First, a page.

SEPECAT Jaguar Strike Fighter
The SEPECAT Jaguar was a joint French/British strike fighter endeavor that saw action in several notable conflicts of the 1990s.
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The SEPECAT Jaguar was a joint aircraft venture between Britain and France to produce a supersonic, low-level strike fighter. The aircraft went on to find limited successes in the partnership and see equally limited sales on the foreign market. India joined the host nations as one of the largest supporters of the Jaguar but has since made plans to replace the type with a more modern breed. Despite its limited reach, the Jaguar went on to see combat actions in several notable conflicts during the 1990s and a few nations still maintain the aircraft in operational form. In all, some 543 total Jaguar aircraft were completed by SEPECAT, BAe and HAL of India.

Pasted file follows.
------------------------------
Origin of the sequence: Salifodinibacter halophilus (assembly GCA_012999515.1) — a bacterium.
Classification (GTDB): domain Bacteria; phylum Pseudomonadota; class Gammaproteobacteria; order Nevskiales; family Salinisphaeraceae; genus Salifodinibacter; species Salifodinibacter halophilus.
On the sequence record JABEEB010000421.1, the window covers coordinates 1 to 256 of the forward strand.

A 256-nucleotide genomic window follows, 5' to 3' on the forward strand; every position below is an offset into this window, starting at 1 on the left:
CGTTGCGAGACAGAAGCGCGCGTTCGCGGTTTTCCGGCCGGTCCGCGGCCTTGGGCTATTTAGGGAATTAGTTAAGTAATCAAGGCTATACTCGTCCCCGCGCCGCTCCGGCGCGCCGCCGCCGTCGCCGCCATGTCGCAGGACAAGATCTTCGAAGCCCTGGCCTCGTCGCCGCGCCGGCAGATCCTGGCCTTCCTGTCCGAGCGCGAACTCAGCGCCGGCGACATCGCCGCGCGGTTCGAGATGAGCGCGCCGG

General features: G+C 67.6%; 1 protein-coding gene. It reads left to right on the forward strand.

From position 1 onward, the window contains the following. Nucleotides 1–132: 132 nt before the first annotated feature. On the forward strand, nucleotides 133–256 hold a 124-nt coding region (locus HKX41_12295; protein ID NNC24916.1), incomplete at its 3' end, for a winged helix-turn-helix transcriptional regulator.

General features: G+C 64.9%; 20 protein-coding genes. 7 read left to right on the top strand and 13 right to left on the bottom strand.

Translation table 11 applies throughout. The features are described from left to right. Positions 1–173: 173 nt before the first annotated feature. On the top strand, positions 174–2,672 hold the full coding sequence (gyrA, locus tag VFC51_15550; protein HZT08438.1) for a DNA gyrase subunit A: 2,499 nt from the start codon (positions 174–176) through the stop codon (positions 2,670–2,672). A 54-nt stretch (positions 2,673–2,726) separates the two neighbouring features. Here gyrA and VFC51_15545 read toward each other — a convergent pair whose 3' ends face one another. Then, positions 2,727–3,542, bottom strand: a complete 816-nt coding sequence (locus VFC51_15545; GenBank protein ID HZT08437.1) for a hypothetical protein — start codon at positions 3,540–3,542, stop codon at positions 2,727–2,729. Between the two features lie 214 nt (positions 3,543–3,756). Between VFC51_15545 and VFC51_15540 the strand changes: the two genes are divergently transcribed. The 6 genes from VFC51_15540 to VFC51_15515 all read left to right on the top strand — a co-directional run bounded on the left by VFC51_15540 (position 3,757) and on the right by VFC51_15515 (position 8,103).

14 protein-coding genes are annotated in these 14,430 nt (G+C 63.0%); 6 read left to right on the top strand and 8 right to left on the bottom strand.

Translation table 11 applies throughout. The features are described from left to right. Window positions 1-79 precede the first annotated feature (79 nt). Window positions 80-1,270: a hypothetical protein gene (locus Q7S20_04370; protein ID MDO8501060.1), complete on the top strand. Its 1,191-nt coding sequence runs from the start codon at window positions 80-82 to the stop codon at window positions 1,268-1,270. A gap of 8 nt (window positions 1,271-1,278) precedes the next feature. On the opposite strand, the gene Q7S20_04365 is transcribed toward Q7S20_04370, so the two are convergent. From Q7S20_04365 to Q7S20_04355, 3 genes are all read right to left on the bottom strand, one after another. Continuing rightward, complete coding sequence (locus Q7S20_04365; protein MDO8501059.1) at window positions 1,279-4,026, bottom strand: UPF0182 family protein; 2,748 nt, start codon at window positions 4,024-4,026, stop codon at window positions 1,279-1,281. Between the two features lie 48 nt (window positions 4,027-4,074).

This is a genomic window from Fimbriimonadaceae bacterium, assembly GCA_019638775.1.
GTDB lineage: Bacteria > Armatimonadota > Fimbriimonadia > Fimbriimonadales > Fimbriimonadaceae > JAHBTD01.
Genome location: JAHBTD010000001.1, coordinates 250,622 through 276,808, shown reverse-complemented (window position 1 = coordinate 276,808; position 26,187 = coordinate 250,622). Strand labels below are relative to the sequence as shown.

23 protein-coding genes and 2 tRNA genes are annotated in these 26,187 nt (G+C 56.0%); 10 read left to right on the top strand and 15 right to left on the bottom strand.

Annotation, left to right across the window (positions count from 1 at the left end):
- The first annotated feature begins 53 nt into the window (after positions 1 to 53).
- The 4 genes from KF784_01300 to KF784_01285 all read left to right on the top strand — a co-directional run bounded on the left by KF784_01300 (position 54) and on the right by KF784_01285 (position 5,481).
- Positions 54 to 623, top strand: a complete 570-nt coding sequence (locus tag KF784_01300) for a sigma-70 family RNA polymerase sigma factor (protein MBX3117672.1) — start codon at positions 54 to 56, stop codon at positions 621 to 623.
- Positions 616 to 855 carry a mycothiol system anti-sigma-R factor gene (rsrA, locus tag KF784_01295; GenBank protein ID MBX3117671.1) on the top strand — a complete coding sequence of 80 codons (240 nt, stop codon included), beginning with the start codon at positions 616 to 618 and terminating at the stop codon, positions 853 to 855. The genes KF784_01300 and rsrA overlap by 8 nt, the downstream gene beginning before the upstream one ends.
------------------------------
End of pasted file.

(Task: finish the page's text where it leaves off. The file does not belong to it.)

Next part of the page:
In 1962, the British Royal Air Force and the French Air Force found themselves with a similar need for a new capable aircraft system. The British sought to replace their aging series of Folland Gnat T.Mk 1 and Hawker Hunter T.Mk 7 trainers with a modern advanced supersonic type while the French were looking for an intermediate subsonic aircraft type to replace their Fouga Magister and Lockheed T-33 jet trainers, their Dassault Mystere IV fighters and fill the gap behind their Mirage family of high performance fighters. In 1965, the two nations formally came together with an agreement and, in 1966, the two sides were represented by the British Aircraft Corporation (Warton Division) and Breguet. The collaborative effort was given the acronym of "SEPECAT" - "Societe Europeenne de Production de l'Avion d'Ecole de Combat et d'Appui Tactique" which translated to "European Production Company for the Combat Training and Tactical Support Aircraft". To showcase Breguet's lead in the design effort, BAC registered its company within France. The joint effort would become the first time that two major European nations would attempt to produce an operational combat aircraft jointly.